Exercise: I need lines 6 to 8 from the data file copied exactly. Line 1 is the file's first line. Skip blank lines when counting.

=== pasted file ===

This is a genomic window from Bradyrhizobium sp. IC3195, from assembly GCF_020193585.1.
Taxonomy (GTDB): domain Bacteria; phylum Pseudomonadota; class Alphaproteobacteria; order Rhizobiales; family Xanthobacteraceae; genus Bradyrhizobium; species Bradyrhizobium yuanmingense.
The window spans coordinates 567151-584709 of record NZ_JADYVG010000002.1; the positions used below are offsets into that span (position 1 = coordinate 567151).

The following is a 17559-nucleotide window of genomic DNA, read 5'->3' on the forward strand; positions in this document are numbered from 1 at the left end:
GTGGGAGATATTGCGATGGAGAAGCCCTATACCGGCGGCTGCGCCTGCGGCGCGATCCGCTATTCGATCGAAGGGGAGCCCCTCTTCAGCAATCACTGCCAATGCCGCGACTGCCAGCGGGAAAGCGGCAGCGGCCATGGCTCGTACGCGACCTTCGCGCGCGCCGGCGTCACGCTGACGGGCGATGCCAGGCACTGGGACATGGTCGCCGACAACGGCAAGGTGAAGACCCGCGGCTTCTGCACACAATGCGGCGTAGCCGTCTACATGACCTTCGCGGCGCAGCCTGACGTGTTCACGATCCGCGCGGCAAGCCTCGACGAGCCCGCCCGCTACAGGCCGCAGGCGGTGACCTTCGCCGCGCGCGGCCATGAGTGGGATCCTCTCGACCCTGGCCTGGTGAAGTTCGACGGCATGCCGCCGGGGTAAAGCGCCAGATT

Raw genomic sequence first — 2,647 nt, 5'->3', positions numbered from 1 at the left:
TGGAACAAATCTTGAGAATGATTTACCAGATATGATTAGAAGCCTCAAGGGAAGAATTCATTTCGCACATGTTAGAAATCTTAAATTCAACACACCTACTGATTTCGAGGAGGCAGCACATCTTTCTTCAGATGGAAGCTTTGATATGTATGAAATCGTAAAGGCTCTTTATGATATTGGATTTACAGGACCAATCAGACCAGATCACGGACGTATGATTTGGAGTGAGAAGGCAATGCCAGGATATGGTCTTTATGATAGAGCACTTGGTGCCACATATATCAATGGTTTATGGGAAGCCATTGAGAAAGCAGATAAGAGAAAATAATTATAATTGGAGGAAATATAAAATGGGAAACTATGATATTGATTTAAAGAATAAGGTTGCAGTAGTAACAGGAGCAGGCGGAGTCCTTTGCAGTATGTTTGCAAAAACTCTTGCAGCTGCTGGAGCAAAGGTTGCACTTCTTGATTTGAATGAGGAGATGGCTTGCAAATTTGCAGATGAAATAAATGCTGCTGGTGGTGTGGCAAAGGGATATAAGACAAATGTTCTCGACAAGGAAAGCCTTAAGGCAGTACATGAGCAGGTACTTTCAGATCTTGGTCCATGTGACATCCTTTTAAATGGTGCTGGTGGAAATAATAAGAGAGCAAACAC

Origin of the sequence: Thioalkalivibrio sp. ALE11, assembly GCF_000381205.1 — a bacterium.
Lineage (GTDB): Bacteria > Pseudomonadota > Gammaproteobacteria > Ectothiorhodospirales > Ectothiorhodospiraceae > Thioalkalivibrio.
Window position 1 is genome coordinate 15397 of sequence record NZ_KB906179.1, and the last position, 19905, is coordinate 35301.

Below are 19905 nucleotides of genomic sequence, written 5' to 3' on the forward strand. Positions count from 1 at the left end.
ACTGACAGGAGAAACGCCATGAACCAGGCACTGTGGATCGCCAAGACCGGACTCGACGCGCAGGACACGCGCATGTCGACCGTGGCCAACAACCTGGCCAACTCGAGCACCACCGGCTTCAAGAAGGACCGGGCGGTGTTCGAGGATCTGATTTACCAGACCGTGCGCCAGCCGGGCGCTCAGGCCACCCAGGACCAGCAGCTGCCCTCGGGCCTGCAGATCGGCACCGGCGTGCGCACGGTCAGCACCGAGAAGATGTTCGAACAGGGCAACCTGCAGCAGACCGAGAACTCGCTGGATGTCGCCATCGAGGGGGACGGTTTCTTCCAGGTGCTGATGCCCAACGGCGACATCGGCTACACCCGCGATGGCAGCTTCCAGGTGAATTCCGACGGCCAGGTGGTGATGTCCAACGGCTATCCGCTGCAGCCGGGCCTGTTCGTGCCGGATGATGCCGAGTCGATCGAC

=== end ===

Raw genomic sequence first — 2,647 nt, 5'->3', positions numbered from 1 at the left:
TGGAACAAATCTTGAGAATGATTTACCAGATATGATTAGAAGCCTCAAGGGAAGAATTCATTTCGCACATGTTAGAAATCTTAAATTCAACACACCTACTGATTTCGAGGAGGCAGCACATCTTTCTTCAGATGGAAGCTTTGATATGTATGAAATCGTAAAGGCTCTTTATGATATTGGATTTACAGGACCAATCAGACCAGATCACGGACGTATGATTTGGAGTGAGAAGGCAATGCCAGGATATGGTCTTTATGATAGAGCACTTGGTGCCACATATATCAATGGTTTATGGGAAGCCATTGAGAAAGCAGATAAGAGAAAATAATTATAATTGGAGGAAATATAAAATGGGAAACTATGATATTGATTTAAAGAATAAGGTTGCAGTAGTAACAGGAGCAGGCGGAGTCCTTTGCAGTATGTTTGCAAAAACTCTTGCAGCTGCTGGAGCAAAGGTTGCACTTCTTGATTTGAATGAGGAGATGGCTTGCAAATTTGCAGATGAAATAAATGCTGCTGGTGGTGTGGCAAAGGGATATAAGACAAATGTTCTCGACAAGGAAAGCCTTAAGGCAGTACATGAGCAGGTACTTTCAGATCTTGGTCCATGTGACATCCTTTTAAATGGTGCTGGTGGAAATAATAAGAGAGCAAACAC

Origin of the sequence: Thioalkalivibrio sp. ALE11, assembly GCF_000381205.1 — a bacterium.